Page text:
1 Marine Dead, 8 More Missing After AAV Accident Off California Coast

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assault amphibious vehicle departs the well deck of USS San Diego
An assault amphibious vehicle departs the well deck of amphibious transport dock ship USS San Diego (LPD 22) while conducting the final amphibious assault, during Rim of the Pacific 2016, July 30, 2016. (U.S. Navy photo/Joseph M. Buliavac)

Marine Corps, Navy and Coast Guard assets are searching for eight missing troops following a deadly Marine amphibious vehicle accident that took place Thursday afternoon off the coast of southern California.

The Marines, assigned to the San Diego-based 15th Marine Expeditionary Unit, had been conducting a routine training exercise near San Clemente Island in coordination with the three-ship Makin Island Amphibious Ready Group and other assets assigned to the MEU. Around 5:45 p.m. local time, the amphibious assault vehicle reported taking on water, according to a news release from I Marine Expeditionary Force.

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Of the 15 Marines and one sailor aboard the AAV, eight were able to make it out of the vehicle. One was evacuated to Scripps Memorial Hospital La Jolla near San Diego, where the Marine was pronounced dead. Two more Marines were sent to local hospitals, where they remain. One is in critical condition, and one is stable, according to officials.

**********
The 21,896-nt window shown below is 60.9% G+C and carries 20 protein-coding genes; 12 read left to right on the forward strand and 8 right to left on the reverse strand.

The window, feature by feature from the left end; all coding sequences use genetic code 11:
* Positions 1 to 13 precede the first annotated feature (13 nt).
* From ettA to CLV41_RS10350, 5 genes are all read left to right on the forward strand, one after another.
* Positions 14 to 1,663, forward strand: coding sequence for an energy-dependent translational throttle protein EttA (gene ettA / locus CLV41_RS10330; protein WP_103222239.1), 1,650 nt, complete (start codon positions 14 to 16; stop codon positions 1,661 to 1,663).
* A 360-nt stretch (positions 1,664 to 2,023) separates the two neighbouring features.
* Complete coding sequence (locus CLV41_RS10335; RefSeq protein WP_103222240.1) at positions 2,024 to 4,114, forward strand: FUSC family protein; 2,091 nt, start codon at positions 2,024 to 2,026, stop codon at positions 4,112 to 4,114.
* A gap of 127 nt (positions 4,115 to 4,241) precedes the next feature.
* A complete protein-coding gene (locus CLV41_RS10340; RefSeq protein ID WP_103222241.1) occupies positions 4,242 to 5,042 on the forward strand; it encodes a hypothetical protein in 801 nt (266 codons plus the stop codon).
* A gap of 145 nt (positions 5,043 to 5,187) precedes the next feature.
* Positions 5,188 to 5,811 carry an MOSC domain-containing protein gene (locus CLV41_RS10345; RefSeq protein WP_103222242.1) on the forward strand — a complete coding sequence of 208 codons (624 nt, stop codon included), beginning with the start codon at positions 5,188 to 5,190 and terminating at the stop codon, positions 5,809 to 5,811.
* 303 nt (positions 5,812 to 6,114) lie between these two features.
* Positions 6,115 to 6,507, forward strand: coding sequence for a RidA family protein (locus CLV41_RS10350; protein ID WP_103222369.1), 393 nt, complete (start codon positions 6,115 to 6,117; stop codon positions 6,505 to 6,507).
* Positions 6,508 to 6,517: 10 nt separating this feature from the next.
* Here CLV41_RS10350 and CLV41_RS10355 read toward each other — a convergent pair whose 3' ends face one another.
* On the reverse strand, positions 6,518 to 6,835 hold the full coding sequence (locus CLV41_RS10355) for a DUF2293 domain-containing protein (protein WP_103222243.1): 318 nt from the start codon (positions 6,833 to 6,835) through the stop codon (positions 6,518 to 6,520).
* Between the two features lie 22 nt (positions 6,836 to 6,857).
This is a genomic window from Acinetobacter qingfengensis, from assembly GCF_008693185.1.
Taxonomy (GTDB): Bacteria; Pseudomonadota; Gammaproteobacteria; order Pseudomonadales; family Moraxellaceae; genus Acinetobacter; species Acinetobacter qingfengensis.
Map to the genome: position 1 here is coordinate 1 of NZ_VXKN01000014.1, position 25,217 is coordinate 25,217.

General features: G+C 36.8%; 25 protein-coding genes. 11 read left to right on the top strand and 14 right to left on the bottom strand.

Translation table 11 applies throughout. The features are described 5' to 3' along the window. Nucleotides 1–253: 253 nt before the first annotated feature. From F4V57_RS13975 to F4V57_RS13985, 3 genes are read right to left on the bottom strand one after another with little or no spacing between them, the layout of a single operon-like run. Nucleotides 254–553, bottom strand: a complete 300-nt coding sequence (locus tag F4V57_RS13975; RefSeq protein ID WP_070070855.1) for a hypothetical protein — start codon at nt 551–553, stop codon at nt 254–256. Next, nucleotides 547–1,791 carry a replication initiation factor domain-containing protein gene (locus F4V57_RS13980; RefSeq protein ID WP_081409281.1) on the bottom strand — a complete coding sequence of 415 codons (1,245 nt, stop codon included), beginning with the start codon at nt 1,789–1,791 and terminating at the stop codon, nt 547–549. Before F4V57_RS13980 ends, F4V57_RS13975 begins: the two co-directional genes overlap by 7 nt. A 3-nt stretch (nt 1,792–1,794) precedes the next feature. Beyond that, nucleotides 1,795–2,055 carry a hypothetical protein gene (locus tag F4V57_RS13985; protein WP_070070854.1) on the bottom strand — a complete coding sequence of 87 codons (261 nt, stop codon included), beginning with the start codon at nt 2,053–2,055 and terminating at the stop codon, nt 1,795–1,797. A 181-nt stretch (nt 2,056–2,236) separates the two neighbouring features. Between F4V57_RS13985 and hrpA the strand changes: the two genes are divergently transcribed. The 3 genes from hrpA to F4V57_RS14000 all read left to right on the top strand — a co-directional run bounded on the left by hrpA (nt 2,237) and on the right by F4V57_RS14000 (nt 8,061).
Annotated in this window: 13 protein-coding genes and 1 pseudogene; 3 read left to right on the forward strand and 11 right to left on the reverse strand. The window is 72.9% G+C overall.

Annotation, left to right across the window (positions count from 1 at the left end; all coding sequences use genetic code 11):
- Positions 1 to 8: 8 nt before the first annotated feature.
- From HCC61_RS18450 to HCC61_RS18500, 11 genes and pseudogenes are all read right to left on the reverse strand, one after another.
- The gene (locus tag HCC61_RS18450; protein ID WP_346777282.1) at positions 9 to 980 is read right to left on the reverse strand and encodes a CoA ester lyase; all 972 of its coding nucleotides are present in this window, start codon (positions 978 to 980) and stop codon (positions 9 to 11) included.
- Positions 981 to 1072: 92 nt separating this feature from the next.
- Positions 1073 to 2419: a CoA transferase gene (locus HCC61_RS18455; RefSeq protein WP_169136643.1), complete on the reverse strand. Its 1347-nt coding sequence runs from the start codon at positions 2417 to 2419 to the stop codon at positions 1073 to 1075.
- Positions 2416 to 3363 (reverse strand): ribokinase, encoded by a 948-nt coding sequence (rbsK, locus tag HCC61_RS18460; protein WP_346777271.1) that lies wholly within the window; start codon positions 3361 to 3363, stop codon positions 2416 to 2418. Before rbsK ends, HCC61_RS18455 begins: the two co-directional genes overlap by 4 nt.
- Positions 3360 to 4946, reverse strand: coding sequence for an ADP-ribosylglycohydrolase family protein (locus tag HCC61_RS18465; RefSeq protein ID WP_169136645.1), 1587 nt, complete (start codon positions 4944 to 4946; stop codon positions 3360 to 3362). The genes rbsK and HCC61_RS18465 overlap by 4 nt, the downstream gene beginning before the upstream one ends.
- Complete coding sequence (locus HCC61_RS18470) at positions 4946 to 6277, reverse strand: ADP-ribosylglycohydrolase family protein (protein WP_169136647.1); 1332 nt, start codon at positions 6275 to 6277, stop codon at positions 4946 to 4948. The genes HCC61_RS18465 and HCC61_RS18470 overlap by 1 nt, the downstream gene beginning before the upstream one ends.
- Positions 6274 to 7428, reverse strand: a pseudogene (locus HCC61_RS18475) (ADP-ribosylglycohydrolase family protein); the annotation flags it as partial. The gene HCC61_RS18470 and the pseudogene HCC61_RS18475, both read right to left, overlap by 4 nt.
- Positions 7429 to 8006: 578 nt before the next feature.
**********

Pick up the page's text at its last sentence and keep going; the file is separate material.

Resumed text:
Eight service members who were aboard the AAV remain missing. According to the release, the Navy destroyer John Finn, three Navy MH-60 Seahawk helicopters and small boats from the amphibious ships Makin Island, Somerset and San Diego are participating in the search. The Coast Guard cutter Forrest Rednour and an MH-60 Jayhawk helicopter from Coast Guard Sector San Diego are also assisting.

Marine Corps officials declined to identify the Marine who died, citing a 24-hour notification period for family members.

"We are deeply saddened by this tragic incident. I ask that you keep our Marines, Sailors, and their families in your prayers as we continue our search," Col. Christopher Bronzi, 15th MEU commanding officer, said in a statement.

Amphibious assault vehicles, which move on tank-like tracks and can operate on land and swim in water, are used to transport Marines from ship to shore. They've been in use by the Marines since the early 1970s and are currently set to be replaced by the amphibious combat vehicle, now in development.

In January 2011, one Marine died when an AAV sank off the coast of Camp Pendleton during a training operation. The other five Marines aboard were able to escape.

-- Hope Hodge Seck can be reached at hope.seck@military.com. Follow her on Twitter at @HopeSeck.

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